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When I generate a tar.gz file using tar cfz cl.tar.gz Sources as compared to the python shutil.make_archive ( "py", "gztar", "Sources" ), I get different results:

$ tar -tf cl.tar.gz | head -3
algorithm/
aligned_storage.hpp
algorithm/cxx11/


$ tar -tf py.tar.gz | head -3
./algorithm/
./aligned_storage.hpp
./algorithm/cxx11/

Most of the time this makes no difference; but if you pass --strip-components when un-tarring then the two archives behave differently.

I'd really like to get the same structure from the python code that I did from the shell script, but I'm not quite sure how to do that. I'm using Python 2.7.3 on Mac OS 10.8.1, if that makes a difference.

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On Ubuntu I get the same format for both methods (ie with ./). How exactly are you creating the tarball? –  Hamish Sep 6 '12 at 20:33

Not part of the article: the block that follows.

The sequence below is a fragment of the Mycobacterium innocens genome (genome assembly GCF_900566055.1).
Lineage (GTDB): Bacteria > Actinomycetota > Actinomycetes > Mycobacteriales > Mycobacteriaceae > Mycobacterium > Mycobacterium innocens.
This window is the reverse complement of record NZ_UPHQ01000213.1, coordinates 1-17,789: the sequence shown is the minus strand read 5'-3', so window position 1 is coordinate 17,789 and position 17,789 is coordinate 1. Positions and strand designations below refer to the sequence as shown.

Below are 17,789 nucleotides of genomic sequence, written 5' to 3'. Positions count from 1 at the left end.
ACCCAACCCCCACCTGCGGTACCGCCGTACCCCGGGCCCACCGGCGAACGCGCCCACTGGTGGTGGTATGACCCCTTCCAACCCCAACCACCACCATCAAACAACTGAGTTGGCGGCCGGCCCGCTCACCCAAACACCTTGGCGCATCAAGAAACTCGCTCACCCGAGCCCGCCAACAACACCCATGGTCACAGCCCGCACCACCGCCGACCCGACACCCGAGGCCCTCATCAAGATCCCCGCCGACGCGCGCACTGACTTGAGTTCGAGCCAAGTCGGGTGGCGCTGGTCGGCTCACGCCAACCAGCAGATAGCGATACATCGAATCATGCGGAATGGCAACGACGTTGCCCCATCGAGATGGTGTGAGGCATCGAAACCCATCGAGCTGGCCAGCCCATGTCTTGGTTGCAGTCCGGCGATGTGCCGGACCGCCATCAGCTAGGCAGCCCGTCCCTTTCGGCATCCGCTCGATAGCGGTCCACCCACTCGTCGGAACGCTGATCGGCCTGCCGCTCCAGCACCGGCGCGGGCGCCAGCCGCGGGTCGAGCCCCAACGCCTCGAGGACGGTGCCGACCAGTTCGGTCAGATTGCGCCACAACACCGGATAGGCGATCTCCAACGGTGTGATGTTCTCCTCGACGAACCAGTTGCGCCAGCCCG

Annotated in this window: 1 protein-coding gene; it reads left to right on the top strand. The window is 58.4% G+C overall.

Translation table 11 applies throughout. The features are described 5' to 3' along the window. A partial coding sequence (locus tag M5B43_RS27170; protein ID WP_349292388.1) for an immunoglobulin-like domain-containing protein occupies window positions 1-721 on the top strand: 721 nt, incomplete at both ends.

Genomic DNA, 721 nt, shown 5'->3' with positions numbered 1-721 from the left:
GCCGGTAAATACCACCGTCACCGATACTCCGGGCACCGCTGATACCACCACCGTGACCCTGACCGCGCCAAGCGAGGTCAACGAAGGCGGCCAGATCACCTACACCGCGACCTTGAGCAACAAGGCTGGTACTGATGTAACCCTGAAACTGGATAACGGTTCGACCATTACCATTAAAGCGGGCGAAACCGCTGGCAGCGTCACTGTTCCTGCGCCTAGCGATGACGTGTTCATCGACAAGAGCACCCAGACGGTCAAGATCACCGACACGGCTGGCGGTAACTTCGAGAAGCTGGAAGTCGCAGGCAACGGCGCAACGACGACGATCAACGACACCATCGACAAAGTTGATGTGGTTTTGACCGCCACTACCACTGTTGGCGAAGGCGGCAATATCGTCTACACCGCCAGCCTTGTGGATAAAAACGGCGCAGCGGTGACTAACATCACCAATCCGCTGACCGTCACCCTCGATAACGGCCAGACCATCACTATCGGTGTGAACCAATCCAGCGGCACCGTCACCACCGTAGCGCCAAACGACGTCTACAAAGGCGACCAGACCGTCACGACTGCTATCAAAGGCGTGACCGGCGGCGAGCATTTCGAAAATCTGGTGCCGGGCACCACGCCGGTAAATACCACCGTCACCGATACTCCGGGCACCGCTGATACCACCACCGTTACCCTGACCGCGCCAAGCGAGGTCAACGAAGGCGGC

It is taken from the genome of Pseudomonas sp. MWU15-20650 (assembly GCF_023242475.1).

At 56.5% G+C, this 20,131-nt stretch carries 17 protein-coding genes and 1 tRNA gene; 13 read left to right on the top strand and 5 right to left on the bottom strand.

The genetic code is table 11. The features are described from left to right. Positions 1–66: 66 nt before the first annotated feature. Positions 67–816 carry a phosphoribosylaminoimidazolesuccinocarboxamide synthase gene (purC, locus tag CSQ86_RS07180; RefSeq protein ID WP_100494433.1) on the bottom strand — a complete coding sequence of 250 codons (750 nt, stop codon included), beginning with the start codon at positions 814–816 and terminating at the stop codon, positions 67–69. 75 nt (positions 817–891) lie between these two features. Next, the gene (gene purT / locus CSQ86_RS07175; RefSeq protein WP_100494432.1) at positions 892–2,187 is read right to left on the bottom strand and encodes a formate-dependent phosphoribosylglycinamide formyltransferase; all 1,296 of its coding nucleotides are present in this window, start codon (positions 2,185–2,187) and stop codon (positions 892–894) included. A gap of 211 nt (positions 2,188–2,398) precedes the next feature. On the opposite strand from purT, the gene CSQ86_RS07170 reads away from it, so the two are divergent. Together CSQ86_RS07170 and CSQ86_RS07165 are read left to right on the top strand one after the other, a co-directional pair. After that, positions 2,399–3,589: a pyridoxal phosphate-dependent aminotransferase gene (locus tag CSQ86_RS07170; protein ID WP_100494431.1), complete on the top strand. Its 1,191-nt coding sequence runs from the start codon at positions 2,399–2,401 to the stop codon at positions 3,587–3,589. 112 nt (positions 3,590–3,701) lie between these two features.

2 Answers 2

up vote 3 down vote accepted

The make_archive function takes two arguments, root_dir and base_dir. If you set base_dir to something else, it gets rid of the ./ prefix. For example:

$ tree
.
├── blah
│   ├── file1
│   └── file2

$ python
>>> import shutil
>>> shutil.make_archive("test", "gztar", ".", "blah")

$ tar -tf test.tar.gz 
blah/
blah/file1
blah/file2

This is limited to a single directory. If you want to add more than a single directory or file like this, you will have to use the tarfile module directly.

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Thanks! That did it. I had tried it the other way around; shutil.make_archive ( "py", "gztar", "Sources", "." ) but that didn't work. –  Marshall Clow Sep 6 '12 at 20:54

Use tarfile directly instead, which will allow you to encode any filename you like into the archive.

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